This volume encompasses political, social, and gag cartoons, lianhuanhua (picture books), comic books, humorous drawings, cartoon and humor periodicals, and donghua (animation) while exploring topics ranging from the earliest Western-influenced cartoons and the popular, often salacious, 1930s humor magazines to cartoons as wartime propaganda and comics art in the reform. Coupling a comprehensive review of secondary materials (histories, anthologies, biographies, memoirs, and more) in English and Chinese with the artists” actual works, the result spans more than two centuries of Chinese animation. Structured chronologically, the study begins with precursors in early China and proceeds through the Republican, wartime, Communist, and market economy periods.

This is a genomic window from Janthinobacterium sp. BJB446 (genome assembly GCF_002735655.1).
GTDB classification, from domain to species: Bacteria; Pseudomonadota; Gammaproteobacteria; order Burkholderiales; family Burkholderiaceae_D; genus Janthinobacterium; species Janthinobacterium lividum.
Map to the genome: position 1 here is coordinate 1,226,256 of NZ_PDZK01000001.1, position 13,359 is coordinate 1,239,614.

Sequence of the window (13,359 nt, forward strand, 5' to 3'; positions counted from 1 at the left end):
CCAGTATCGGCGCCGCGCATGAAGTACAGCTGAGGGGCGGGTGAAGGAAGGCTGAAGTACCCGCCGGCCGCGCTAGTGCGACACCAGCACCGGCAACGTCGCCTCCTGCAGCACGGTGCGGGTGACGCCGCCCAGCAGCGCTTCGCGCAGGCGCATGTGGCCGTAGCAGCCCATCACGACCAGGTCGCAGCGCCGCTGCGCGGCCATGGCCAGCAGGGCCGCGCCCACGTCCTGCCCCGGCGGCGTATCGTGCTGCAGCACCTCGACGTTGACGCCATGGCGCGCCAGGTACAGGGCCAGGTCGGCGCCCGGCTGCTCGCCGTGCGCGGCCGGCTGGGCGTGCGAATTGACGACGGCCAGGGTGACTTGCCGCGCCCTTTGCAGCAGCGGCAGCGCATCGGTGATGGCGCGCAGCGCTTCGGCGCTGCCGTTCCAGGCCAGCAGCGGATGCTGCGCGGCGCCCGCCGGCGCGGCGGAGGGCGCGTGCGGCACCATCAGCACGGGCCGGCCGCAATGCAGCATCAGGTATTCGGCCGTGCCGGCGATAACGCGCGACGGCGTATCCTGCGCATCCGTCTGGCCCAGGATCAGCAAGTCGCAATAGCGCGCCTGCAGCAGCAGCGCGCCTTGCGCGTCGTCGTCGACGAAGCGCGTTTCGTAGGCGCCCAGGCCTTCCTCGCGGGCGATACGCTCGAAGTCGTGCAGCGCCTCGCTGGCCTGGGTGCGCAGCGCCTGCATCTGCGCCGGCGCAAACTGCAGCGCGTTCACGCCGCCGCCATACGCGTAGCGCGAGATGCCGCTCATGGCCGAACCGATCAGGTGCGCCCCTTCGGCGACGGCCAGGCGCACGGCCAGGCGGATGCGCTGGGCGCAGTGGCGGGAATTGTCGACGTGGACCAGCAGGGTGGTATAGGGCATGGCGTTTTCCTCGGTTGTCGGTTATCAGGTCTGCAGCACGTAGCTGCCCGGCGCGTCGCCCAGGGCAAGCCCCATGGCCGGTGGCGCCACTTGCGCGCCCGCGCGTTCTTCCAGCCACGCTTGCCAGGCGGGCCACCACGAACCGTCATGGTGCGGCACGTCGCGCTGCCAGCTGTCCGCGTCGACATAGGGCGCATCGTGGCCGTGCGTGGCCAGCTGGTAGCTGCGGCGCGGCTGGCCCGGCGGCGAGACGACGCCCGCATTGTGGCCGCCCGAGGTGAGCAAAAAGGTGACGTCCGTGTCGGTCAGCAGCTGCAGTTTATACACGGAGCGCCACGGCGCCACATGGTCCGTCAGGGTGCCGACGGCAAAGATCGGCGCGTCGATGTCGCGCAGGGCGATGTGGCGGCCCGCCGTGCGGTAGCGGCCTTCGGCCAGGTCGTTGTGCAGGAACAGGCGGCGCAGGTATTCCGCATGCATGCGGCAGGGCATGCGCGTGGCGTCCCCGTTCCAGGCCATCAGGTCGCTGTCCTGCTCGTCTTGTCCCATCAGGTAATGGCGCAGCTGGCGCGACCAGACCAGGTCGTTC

Based primarily on interviews senior scholar John A. Lent and Xu Ying conducted with over one hundred cartoonists, animators, and other comics art figures, Comics Art in China sheds light on tumult and triumphs. Meticulously, Lent and Xu describe the evolution of Chinese comics within a global context, probing the often-tense relationship between expression and government, as well as proving that art can be a powerful force for revolution. Indeed, the authors explore Chinese comics art as it continues to grow and adapt in the twenty-first century. Enhanced with over one hundred black-and-white and color illustrations, this book stands out as not only the first such survey in English, but perhaps the most complete one in any language.